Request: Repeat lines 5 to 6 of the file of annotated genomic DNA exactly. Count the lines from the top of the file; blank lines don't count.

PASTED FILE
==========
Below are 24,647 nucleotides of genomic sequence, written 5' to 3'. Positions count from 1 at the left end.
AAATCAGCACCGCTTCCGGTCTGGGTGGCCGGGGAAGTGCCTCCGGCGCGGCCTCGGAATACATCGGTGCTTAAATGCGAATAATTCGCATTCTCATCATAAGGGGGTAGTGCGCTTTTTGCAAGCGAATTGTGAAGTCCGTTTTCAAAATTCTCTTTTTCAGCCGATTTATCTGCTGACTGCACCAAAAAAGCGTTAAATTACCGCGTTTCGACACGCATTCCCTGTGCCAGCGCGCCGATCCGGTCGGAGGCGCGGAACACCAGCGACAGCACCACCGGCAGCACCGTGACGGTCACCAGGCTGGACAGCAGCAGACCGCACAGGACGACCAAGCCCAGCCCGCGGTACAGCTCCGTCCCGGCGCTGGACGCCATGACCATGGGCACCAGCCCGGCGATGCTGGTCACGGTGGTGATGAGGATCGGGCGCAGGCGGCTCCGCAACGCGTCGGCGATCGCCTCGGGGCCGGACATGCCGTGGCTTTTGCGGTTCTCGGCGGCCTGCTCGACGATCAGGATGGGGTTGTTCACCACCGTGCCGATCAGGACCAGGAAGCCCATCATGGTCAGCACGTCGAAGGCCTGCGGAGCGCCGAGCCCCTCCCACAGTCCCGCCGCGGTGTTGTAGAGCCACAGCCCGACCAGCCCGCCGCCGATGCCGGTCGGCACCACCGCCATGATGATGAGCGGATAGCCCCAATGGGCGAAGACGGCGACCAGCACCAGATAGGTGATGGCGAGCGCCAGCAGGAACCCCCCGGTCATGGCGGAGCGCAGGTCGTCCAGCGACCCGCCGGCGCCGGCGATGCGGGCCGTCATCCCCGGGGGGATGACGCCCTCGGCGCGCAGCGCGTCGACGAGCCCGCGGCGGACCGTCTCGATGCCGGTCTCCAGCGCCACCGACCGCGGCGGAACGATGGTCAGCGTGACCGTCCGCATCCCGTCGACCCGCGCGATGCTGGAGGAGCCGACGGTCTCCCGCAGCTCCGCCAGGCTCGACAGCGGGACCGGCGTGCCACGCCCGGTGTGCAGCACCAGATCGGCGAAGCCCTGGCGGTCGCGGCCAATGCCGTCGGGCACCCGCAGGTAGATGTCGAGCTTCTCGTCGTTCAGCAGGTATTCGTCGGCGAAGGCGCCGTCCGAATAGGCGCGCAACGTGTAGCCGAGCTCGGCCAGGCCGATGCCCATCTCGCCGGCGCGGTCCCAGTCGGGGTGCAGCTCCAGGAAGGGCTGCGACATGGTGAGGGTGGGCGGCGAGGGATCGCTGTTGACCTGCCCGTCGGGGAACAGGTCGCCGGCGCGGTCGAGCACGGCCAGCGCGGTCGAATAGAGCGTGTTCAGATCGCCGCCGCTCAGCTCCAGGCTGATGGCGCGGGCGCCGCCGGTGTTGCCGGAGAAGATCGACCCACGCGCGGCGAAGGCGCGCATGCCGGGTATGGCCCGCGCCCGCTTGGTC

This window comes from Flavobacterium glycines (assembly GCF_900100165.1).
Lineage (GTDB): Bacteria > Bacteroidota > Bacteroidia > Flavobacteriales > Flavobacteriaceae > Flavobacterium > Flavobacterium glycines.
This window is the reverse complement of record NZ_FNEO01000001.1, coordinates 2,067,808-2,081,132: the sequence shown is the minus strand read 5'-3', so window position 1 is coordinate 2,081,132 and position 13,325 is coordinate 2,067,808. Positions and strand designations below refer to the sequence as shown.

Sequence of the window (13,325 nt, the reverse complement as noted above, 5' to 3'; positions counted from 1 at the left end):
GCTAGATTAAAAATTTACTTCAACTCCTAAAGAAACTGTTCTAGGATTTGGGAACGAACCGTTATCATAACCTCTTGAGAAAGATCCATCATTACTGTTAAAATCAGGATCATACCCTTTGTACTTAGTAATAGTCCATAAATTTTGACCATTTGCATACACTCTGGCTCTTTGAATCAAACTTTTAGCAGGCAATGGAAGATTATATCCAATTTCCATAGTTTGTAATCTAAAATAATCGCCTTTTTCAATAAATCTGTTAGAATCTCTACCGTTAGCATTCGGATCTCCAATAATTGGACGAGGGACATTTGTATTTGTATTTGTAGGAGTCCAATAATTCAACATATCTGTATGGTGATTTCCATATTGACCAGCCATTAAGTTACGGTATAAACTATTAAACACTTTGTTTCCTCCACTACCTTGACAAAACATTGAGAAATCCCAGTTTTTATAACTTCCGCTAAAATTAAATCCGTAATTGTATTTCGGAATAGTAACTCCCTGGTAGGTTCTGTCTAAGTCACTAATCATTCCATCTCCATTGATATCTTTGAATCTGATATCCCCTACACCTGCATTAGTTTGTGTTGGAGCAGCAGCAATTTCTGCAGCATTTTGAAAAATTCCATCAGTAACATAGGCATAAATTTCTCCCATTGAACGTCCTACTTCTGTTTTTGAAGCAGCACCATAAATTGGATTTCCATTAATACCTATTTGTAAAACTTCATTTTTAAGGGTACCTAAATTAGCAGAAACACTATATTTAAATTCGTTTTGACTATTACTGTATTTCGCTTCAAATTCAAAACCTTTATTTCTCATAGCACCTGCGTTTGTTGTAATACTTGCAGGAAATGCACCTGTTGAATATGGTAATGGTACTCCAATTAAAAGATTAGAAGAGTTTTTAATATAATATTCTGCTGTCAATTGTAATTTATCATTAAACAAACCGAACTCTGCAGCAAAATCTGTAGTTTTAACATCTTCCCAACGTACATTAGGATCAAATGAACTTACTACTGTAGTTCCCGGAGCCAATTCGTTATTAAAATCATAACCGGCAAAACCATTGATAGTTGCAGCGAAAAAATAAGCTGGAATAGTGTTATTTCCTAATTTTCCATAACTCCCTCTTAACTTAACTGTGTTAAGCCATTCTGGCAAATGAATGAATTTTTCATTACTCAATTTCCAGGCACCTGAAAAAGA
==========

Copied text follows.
This window is the reverse complement of record NZ_FNEO01000001.1, coordinates 2,067,808-2,081,132: the sequence shown is the minus strand read 5'-3', so window position 1 is coordinate 2,081,132 and position 13,325 is coordinate 2,067,808. Positions and strand designations below refer to the sequence as shown.

Sequence of the window (13,325 nt, the reverse complement as noted above, 5' to 3'; positions counted from 1 at the left end):